Resi Stiegler, center, celebrates her first place finish along with second place finisher Roni Remme (left) and third place finisher Lila Lapanja (right).

CARRABASSETT VALLEY — With one run under her belt in the anything-can-happen slalom event, Resi Stiegler clung to a .16-second lead over Megan McJames, and Roni Remme of Canada and the University of Utah was just .13 back of McJames.

Knowing she needed a good second run, Stiegler shot out of the gate, and started an aggressive line.

Between the first and second runs, though, the sun continued to beat down on the Narrow Gauge trail, softening the top layer of snow but icing up the base.

Stiegler almost found out the hard way.

“I wanted a lot more the second run, so I got out of the gate, and I was like, ‘Hey, come on!’” Stiegler said. “The snow was a lot icier (in the second run), and halfway down I was thinking, ‘Oh my God, I’m going to lose the win, what am I doing?’ So from there I skied really solid and tried not to do anything too crazy.”

Stiller held it together and zipped through the 59-gate course in 50.51 seconds — the fastest of all second runs — for a combined time of 1:39.68 to earn the slalom title at the U.S. Alpine Championships at Sugarloaf on Sunday. After a season of World Cup racing, this week at the Maine hill has been a good way for many of the country’s top skiers, including Stiegler, to wind down.


“It gives you confidence, it’s fun,” Stiegler said.

Recently crowned overall World Cup champion Mikayla Shiffrin has owned the slalom event at the U.S. Alpine Championships in recent years, winning the past two and four of the past six before skipping this year’s event after an exhausting year on the World Cup circuit.

That left the door open for Stiegler — and others.

Among those “others” is Lila Lapanja, a U.S. Alpine ‘B’ team member who finished second to Shiffrin a year ago at Sun Valley. She was the very first skier out of the gate on Sunday.

“I love running first, but I haven’t done it at all this season,” Lapanja said. “I’ve been in the 30s basically all year, so I was a little nervous. I just had to trust myself. I know I left a little bit first run, but I felt like I pushed second run. I felt like I was in better rhythm and better tactics. It was good progress.”

After that first run, Lapanja sat in fourth position, one off the medal podium. With better snow and a better line in the second trip down Narrow Gauge, she moved into third.


“The snow was actually better the second run,” Lapanja said. “It bubbled up from underneath, the moisture and the warm weather, and the surface was icy and hard, and it gave you something to push against, and if you were confident on your outside ski, you could just find the rhythm the whole way down. You just had to be confident.”

Sandwiched between Stiegler and Lapanja in second is another skier familiar to the slalom podium at the U.S. Championships. Roni Remme of Canada, a member of the University of Utah ski team, adapted from run to run, also improving her position and earning silver.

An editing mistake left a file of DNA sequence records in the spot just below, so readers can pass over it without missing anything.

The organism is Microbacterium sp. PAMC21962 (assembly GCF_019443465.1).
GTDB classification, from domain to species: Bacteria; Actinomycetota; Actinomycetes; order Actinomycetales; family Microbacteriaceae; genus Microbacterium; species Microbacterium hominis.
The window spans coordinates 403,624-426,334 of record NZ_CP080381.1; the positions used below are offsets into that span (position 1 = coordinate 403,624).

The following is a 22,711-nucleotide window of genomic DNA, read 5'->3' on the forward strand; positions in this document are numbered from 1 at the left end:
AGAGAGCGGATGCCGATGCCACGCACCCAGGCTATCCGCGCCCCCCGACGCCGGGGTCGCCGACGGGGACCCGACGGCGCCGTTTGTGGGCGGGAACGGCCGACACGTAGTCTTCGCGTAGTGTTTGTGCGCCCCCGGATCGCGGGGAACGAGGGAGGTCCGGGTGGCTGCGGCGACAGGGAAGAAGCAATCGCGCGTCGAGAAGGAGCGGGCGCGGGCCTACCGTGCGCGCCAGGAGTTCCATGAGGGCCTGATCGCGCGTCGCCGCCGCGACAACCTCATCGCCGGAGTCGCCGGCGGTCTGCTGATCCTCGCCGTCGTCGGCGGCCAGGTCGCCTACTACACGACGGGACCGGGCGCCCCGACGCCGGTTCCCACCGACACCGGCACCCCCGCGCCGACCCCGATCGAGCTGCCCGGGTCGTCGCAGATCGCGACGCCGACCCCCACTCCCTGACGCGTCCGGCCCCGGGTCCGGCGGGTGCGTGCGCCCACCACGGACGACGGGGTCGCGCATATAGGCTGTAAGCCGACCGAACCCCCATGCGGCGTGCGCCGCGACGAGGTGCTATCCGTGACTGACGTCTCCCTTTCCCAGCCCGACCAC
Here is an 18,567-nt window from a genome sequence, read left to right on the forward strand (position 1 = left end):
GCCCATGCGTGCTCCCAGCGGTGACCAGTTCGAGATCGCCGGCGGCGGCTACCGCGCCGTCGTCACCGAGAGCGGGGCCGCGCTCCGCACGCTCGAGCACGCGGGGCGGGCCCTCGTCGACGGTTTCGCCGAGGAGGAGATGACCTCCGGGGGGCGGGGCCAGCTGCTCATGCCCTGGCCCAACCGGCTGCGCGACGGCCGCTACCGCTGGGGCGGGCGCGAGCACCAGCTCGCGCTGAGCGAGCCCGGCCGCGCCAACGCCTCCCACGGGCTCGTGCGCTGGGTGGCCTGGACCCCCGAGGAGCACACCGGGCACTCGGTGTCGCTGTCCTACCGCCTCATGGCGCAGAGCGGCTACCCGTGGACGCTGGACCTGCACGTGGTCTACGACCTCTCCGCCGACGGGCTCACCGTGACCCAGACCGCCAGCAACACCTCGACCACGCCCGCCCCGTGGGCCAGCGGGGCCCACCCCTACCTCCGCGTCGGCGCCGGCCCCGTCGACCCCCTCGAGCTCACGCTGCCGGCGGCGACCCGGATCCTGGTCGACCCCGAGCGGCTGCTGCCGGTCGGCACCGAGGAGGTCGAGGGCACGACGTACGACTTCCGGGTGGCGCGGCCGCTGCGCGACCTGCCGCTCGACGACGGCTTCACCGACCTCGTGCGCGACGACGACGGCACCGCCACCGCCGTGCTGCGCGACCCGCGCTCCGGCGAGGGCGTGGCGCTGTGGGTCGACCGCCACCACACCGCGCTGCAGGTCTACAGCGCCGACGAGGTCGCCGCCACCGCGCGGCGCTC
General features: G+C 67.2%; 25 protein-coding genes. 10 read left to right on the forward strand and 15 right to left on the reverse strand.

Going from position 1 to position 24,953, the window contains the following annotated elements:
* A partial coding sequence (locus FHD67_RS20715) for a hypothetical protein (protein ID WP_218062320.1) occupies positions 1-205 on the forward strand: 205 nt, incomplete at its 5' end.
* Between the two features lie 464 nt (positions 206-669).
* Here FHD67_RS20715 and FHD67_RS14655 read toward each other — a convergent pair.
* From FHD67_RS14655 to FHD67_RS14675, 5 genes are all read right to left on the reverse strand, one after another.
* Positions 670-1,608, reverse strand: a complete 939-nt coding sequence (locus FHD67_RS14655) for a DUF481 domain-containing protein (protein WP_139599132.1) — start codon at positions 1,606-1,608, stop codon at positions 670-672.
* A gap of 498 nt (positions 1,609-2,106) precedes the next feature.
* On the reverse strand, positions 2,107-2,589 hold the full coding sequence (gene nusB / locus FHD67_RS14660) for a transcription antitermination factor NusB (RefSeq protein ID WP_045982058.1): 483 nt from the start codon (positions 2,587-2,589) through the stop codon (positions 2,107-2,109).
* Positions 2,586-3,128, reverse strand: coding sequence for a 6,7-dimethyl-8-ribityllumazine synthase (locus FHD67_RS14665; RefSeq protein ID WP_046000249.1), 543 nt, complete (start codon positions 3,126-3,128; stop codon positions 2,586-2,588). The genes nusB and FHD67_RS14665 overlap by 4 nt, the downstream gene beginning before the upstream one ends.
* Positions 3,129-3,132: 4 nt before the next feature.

“The conditions changed quite a bit from first run to second run,” Remme said. “It was icier at the top, and I think it took us until the bottom to figure out how we could approach the turns better.”

Remme knew where she stood — in third — after the first run, and knew she needed a solid run to maintain or better that position.

“We can see so much of the run from the top,” Remme said. “I personally don’t like to hear much from the course, I like to stick to my plan and execute that plan the best that I can. You just absolutely cannot hold anything back, I just wanted to punch as hard as I could. If I had to make a recovery, make it as quickly as I could.”

Megan McJames, who pulled out a podium finish in Saturday’s super-G, was in second after one run of the slalom, but stumbled a bit on the bottom portion of the course and slipped into fifth. Foreste Peterson placed fourth.

Racing for the women continues Monday with the final event of the week for them, the giant slalom.

Young fans hoping for autographs wait outside the finish corral.Colby College’s Mardi Haskell gets a hug from her mom, Annie, after the race — her next-to-last as a college student.Sixth-place finisher Julia Ford, with the independent Redneck Racing team, exits the first flush of the race.Foreste Peterson cross blocks a gate making a right-footed turn at the top of the headwall.Third place finisher Lila Lapanja keeps her eyes forward as she traverses the headwall early in the race.Winner Resi Stiegler celebrates after crossing the finish line.Resi Stieger is interviewed after her win.

Winner Resi Stiegler exits the flush on the headwall.



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